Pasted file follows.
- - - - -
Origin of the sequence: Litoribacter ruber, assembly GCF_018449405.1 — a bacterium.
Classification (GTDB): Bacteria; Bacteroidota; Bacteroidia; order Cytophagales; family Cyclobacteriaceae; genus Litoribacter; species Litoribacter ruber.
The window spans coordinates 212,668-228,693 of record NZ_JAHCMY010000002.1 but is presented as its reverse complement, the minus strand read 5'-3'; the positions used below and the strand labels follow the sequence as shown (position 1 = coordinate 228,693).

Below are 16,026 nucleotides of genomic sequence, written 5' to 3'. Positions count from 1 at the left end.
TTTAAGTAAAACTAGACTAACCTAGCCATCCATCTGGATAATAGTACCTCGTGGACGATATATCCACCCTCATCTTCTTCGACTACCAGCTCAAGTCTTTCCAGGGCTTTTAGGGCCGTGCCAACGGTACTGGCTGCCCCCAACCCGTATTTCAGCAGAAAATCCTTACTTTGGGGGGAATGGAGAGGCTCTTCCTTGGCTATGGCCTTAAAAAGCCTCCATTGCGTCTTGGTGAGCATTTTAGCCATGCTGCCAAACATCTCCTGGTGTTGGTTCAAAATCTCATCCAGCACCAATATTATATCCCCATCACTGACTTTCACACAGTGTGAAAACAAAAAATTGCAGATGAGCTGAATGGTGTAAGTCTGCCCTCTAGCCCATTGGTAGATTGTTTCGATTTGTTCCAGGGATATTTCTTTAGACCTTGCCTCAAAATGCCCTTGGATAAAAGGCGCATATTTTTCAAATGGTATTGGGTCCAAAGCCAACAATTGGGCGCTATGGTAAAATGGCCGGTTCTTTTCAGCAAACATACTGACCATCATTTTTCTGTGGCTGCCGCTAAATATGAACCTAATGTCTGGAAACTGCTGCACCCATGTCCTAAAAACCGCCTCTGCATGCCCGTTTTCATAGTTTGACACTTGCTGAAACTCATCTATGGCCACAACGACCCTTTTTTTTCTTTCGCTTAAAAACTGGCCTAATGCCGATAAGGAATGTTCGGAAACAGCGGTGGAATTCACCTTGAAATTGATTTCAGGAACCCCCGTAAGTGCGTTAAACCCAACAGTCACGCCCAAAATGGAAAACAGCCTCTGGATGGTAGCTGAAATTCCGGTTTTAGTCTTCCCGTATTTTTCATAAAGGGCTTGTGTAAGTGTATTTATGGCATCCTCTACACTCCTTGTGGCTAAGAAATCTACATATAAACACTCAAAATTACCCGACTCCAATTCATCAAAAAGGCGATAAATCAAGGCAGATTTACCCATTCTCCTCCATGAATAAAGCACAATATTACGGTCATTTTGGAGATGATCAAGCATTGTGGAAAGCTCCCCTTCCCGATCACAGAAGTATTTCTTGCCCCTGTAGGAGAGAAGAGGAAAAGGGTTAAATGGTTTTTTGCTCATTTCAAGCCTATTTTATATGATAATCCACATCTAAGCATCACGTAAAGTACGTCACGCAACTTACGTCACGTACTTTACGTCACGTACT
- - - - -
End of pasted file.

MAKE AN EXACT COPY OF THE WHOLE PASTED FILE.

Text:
Origin of the sequence: Litoribacter ruber, assembly GCF_018449405.1 — a bacterium.
Classification (GTDB): Bacteria; Bacteroidota; Bacteroidia; order Cytophagales; family Cyclobacteriaceae; genus Litoribacter; species Litoribacter ruber.
The window spans coordinates 212,668-228,693 of record NZ_JAHCMY010000002.1 but is presented as its reverse complement, the minus strand read 5'-3'; the positions used below and the strand labels follow the sequence as shown (position 1 = coordinate 228,693).

Below are 16,026 nucleotides of genomic sequence, written 5' to 3'. Positions count from 1 at the left end.
TTTAAGTAAAACTAGACTAACCTAGCCATCCATCTGGATAATAGTACCTCGTGGACGATATATCCACCCTCATCTTCTTCGACTACCAGCTCAAGTCTTTCCAGGGCTTTTAGGGCCGTGCCAACGGTACTGGCTGCCCCCAACCCGTATTTCAGCAGAAAATCCTTACTTTGGGGGGAATGGAGAGGCTCTTCCTTGGCTATGGCCTTAAAAAGCCTCCATTGCGTCTTGGTGAGCATTTTAGCCATGCTGCCAAACATCTCCTGGTGTTGGTTCAAAATCTCATCCAGCACCAATATTATATCCCCATCACTGACTTTCACACAGTGTGAAAACAAAAAATTGCAGATGAGCTGAATGGTGTAAGTCTGCCCTCTAGCCCATTGGTAGATTGTTTCGATTTGTTCCAGGGATATTTCTTTAGACCTTGCCTCAAAATGCCCTTGGATAAAAGGCGCATATTTTTCAAATGGTATTGGGTCCAAAGCCAACAATTGGGCGCTATGGTAAAATGGCCGGTTCTTTTCAGCAAACATACTGACCATCATTTTTCTGTGGCTGCCGCTAAATATGAACCTAATGTCTGGAAACTGCTGCACCCATGTCCTAAAAACCGCCTCTGCATGCCCGTTTTCATAGTTTGACACTTGCTGAAACTCATCTATGGCCACAACGACCCTTTTTTTTCTTTCGCTTAAAAACTGGCCTAATGCCGATAAGGAATGTTCGGAAACAGCGGTGGAATTCACCTTGAAATTGATTTCAGGAACCCCCGTAAGTGCGTTAAACCCAACAGTCACGCCCAAAATGGAAAACAGCCTCTGGATGGTAGCTGAAATTCCGGTTTTAGTCTTCCCGTATTTTTCATAAAGGGCTTGTGTAAGTGTATTTATGGCATCCTCTACACTCCTTGTGGCTAAGAAATCTACATATAAACACTCAAAATTACCCGACTCCAATTCATCAAAAAGGCGATAAATCAAGGCAGATTTACCCATTCTCCTCCATGAATAAAGCACAATATTACGGTCATTTTGGAGATGATCAAGCATTGTGGAAAGCTCCCCTTCCCGATCACAGAAGTATTTCTTGCCCCTGTAGGAGAGAAGAGGAAAAGGGTTAAATGGTTTTTTGCTCATTTCAAGCCTATTTTATATGATAATCCACATCTAAGCATCACGTAAAGTACGTCACGCAACTTACGTCACGTACTTTACGTCACGTACT